Biological processes are fundamentally driven by complex interactions between biomolecules. Integrated high-throughput omics studies enable multifaceted views of cells, organisms, or their communities. With the advent of new post-genomics technologies, omics studies are becoming increasingly prevalent; yet the full impact of these studies can only be realized through data harmonization, sharing, meta-analysis, and integrated research. These essential steps require consistent generation, capture, and distribution of metadata. To ensure transparency, facilitate data harmonization, and maximize reproducibility and usability of life sciences studies, we propose a simple common omics metadata checklist. The proposed checklist is built on the rich ontologies and standards already in use by the life sciences community. The checklist will serve as a common denominator to guide experimental design, capture important parameters, and be used as a standard format for stand-alone data publications. The omics metadata checklist and data publications will create efficient linkages between omics data and knowledge-based life sciences innovation and, importantly, allow for appropriate attribution to data generators and infrastructure science builders in the post-genomics era. We ask that the life sciences community test the proposed omics metadata checklist and data publications and provide feedback for their use and improvement.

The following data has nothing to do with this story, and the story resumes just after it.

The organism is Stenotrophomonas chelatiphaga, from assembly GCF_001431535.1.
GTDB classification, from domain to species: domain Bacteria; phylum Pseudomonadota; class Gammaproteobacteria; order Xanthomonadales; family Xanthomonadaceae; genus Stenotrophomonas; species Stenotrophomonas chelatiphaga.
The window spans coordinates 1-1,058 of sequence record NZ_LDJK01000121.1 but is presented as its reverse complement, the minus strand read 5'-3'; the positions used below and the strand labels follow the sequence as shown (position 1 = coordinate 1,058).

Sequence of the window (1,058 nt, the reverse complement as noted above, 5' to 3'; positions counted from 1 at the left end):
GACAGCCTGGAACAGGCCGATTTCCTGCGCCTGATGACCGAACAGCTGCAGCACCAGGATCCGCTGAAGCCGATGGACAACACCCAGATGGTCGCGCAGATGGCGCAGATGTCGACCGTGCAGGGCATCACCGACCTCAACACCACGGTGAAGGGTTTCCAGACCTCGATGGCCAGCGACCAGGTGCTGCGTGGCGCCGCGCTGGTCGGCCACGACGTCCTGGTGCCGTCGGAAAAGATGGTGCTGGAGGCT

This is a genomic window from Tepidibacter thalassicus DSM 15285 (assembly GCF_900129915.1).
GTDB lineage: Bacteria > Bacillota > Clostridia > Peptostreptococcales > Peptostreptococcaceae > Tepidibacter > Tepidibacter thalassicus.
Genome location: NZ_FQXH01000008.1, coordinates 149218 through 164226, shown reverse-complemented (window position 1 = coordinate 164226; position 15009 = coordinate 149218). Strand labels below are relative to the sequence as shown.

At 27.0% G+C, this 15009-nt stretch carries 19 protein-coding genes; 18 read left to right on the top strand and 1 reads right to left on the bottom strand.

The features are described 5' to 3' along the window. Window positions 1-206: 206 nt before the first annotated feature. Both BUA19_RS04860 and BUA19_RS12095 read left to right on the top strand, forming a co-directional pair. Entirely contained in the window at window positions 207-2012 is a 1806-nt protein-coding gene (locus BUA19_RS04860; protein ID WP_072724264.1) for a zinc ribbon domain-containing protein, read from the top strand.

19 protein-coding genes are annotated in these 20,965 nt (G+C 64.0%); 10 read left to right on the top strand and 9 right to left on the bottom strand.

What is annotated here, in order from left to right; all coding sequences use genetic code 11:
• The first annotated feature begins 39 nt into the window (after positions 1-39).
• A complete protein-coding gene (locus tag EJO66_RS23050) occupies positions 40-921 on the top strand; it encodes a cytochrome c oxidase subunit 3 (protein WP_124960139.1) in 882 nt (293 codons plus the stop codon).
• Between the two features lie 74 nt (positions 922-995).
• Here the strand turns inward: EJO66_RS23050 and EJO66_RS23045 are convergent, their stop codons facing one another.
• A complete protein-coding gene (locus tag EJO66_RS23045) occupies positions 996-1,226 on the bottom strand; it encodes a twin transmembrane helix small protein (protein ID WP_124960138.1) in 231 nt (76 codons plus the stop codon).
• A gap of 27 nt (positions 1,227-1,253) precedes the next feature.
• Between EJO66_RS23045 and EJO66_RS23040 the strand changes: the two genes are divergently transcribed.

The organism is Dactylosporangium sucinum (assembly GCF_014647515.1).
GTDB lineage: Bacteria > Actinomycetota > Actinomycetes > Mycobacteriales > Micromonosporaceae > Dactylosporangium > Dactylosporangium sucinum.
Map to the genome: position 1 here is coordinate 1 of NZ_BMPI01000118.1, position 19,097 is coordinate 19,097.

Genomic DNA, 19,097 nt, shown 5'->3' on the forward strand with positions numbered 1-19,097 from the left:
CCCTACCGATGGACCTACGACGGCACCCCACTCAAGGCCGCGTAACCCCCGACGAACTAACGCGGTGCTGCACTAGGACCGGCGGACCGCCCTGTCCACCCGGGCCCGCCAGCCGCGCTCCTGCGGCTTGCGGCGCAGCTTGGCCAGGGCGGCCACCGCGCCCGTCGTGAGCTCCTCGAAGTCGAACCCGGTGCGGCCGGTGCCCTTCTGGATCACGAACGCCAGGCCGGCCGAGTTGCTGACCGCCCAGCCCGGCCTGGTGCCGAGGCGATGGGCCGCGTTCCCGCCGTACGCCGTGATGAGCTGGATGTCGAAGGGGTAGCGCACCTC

Clinically, gentamicin has been used extensively to treat the debilitating symptoms of Mèniére’s disease and is well known for its vestibulotoxic properties. Until recently, it was widely accepted that the round window membrane (RWM) was the primary entry route into the inner ear following intratympanic drug administration. In the current study, gentamicin was delivered to either the RWM or the stapes footplate of guinea pigs (GPs) to assess the associated hearing loss and histopathology associated with each procedure. Vestibulotoxicity of the utricular macula, saccular macula, and crista ampullaris in the posterior semicircular canal were assessed quantitatively with density counts of hair cells, supporting cells, and stereocilia in histological sections. Cochleotoxicity was assessed quantitatively by changes in threshold of auditory brainstem responses (ABR), along with hair cell and spiral ganglion cell counts in the basal and second turns of the cochlea. Animals receiving gentamicin applied to the stapes footplate exhibited markedly higher levels of hearing loss between 8–32kHz, a greater reduction of outer hair cells in the basal turn of the cochlea and fewer normal type I cells in the utricle in the vestibule than those receiving gentamicin on the RWM or saline controls. This suggests that gentamicin more readily enters the ear when applied to the stapes footplate compared with RWM application. These data provide a potential explanation for why gentamicin preferentially ablates vestibular function while preserving hearing following transtympanic administration in humans.